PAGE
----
The Walls of Troy
Exclusion and Community in a Pandemic
Editor’s Note: This is the first installment in a two-part column.
The built environment clarifies social roles and relations . . . in the absence of books and formal instruction, architecture is a key to comprehending reality.
—Yi Fu-Tuan, Space and Place: Everyday Perspectives of Experience
My first in-person year at the University of Southern California (USC) was largely defined by navigating COVID protocols. Like most universities, USC Student Health required all students to submit their vaccine (COVID and flu) and booster information to our student health website. Additionally, all 50,000 students were required to test every 7 days. Test and vaccination information was linked to a symptom check through USC’s Trojan Check phone app, which determined if a student was in compliance with the university’s COVID protocols. Compliant students received a unique QR code to present to USC “Security Ambassadors” (private security guards hired to patrol a 2.5-mile radius around campus) at one of the four open checkpoints, the only points where students, faculty, staff, and visitors could enter campus. Merely getting onto campus was a multistep process that led to 8 a.m. frustration for those of us who hit snooze one too many times.
This became routine: updating Trojan Check, daily symptom checks, swabbing my nose once a week, and being herded through the campus’s entrance along with all the other students trying to make it to class on time. Monitoring, restriction, and the exclusion of community members felt normal. It created a campus visibly separated from the world around it, a place where students had access to resources like quick and easy testing that the broader city of Los Angeles did not. Of course, this was all done in the name of public health. But while we all navigated this new normal, it was hard to ignore the infrastructure that made this whole system possible. The perimeter walls and fencing around USC provided the exclusionary capabilities deemed necessary in a public health crisis, but they were erected long before COVID-19.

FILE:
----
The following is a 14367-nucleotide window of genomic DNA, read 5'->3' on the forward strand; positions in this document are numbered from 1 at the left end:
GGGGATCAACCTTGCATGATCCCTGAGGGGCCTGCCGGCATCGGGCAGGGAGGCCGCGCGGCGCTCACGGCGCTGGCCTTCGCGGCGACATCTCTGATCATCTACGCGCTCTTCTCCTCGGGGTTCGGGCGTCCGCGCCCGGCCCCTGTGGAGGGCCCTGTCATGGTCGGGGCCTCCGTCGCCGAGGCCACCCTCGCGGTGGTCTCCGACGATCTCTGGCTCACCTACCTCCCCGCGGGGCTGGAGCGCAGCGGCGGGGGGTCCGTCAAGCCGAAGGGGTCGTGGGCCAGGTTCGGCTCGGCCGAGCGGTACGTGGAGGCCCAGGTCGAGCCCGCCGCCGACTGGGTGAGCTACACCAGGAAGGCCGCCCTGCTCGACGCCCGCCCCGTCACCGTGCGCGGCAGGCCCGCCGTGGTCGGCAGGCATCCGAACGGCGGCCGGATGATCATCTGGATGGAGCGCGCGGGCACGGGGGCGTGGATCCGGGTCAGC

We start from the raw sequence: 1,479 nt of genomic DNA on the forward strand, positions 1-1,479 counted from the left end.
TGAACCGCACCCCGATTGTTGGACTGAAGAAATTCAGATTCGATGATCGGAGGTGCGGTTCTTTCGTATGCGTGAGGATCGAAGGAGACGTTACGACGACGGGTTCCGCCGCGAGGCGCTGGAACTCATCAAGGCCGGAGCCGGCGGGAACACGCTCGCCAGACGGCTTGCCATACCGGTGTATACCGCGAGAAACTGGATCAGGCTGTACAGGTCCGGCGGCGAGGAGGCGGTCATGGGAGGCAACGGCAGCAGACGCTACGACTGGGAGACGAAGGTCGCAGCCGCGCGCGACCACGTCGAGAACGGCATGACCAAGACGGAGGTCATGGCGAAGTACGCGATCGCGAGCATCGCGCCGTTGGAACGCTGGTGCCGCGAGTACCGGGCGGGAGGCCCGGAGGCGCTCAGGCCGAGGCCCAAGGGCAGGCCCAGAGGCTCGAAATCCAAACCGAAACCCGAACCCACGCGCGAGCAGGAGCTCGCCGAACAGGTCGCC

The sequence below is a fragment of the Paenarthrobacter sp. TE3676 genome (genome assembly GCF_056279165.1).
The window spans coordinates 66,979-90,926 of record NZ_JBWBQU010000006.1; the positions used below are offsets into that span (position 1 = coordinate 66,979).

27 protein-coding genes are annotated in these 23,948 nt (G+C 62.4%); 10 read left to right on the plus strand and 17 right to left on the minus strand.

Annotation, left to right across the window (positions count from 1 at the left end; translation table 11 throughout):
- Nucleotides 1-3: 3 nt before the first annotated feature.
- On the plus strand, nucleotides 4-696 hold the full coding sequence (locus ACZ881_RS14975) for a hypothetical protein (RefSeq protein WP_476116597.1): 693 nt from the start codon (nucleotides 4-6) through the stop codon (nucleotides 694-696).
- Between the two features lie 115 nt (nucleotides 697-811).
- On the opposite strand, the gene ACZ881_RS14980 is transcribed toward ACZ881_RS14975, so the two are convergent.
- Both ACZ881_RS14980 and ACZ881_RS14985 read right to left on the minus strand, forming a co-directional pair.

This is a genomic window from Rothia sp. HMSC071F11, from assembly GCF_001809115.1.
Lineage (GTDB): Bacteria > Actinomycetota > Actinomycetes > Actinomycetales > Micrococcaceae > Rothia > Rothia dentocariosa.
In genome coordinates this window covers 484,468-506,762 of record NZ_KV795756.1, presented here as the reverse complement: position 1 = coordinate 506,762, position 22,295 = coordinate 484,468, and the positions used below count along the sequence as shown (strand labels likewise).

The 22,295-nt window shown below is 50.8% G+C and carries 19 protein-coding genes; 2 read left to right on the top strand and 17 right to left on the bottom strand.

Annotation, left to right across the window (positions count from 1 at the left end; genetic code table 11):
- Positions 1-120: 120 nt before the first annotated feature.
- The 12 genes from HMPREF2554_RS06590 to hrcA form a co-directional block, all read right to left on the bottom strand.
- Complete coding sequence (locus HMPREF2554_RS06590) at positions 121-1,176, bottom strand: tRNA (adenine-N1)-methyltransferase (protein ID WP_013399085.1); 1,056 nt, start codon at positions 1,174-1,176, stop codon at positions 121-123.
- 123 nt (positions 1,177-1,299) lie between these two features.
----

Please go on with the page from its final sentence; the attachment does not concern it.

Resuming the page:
In March 1955, USC president Fred Fagg Jr. smiled as he crouched over a small pile of bricks laying on a wooden foundation. Trumpeters played in the background as students looked on and other university officials joined Fagg on the lawn for a photo. This moment, memorialized in the Los Angeles Examiner, marked the groundbreaking for the “Walls of Troy,” the fence and wall that eventually came to surround the entire perimeter of USC’s University Park campus in South Los Angeles.
Monitoring, restriction, and the exclusion of community members felt normal.
The purpose of the Walls of Troy was reflected in the 1960 Master Plan, which outlined USC’s next stage of development in South LA. As they moved into a new decade, the Board of Trustees sought to establish a campus with a distinct identity amid the increasing need for land and the “surrounding urban issues,” a phrase that alluded to the broader community’s predominantly Black population. The walls were just one, very noticeable way that USC became a distinct campus separate from the surrounding area. The privatization of public spaces, like University Avenue (now a pedestrian mall), was already underway. Architect William Pereira developed a cohesive landscape and architectural plan to reinforce a sense of place. The 1960 Master Plan and its 1966 revision created a campus that was distinct from the surrounding area while closing it off to those without institutional affiliation.